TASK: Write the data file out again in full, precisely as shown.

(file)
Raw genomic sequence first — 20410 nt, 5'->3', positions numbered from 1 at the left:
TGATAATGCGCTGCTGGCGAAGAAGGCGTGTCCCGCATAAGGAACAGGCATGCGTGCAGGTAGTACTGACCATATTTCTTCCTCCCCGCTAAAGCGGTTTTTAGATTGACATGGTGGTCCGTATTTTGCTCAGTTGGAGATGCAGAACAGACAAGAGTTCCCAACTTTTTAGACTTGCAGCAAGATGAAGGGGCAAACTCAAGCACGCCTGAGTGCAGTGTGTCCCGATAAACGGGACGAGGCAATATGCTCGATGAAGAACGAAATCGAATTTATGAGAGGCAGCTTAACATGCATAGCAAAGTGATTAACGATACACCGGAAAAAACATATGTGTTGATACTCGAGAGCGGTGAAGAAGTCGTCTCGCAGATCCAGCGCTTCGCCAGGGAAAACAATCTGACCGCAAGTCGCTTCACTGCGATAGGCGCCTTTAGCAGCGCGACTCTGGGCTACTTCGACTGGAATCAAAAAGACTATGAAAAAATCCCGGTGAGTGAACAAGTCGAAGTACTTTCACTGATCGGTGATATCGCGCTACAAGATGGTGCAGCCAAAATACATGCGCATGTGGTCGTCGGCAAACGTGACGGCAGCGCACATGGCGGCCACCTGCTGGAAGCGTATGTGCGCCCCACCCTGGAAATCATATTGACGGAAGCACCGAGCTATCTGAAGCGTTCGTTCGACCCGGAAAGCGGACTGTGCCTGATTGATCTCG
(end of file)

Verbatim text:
Raw genomic sequence first — 20410 nt, 5'->3', positions numbered from 1 at the left:
TGATAATGCGCTGCTGGCGAAGAAGGCGTGTCCCGCATAAGGAACAGGCATGCGTGCAGGTAGTACTGACCATATTTCTTCCTCCCCGCTAAAGCGGTTTTTAGATTGACATGGTGGTCCGTATTTTGCTCAGTTGGAGATGCAGAACAGACAAGAGTTCCCAACTTTTTAGACTTGCAGCAAGATGAAGGGGCAAACTCAAGCACGCCTGAGTGCAGTGTGTCCCGATAAACGGGACGAGGCAATATGCTCGATGAAGAACGAAATCGAATTTATGAGAGGCAGCTTAACATGCATAGCAAAGTGATTAACGATACACCGGAAAAAACATATGTGTTGATACTCGAGAGCGGTGAAGAAGTCGTCTCGCAGATCCAGCGCTTCGCCAGGGAAAACAATCTGACCGCAAGTCGCTTCACTGCGATAGGCGCCTTTAGCAGCGCGACTCTGGGCTACTTCGACTGGAATCAAAAAGACTATGAAAAAATCCCGGTGAGTGAACAAGTCGAAGTACTTTCACTGATCGGTGATATCGCGCTACAAGATGGTGCAGCCAAAATACATGCGCATGTGGTCGTCGGCAAACGTGACGGCAGCGCACATGGCGGCCACCTGCTGGAAGCGTATGTGCGCCCCACCCTGGAAATCATATTGACGGAAGCACCGAGCTATCTGAAGCGTTCGTTCGACCCGGAAAGCGGACTGTGCCTGATTGATCTCG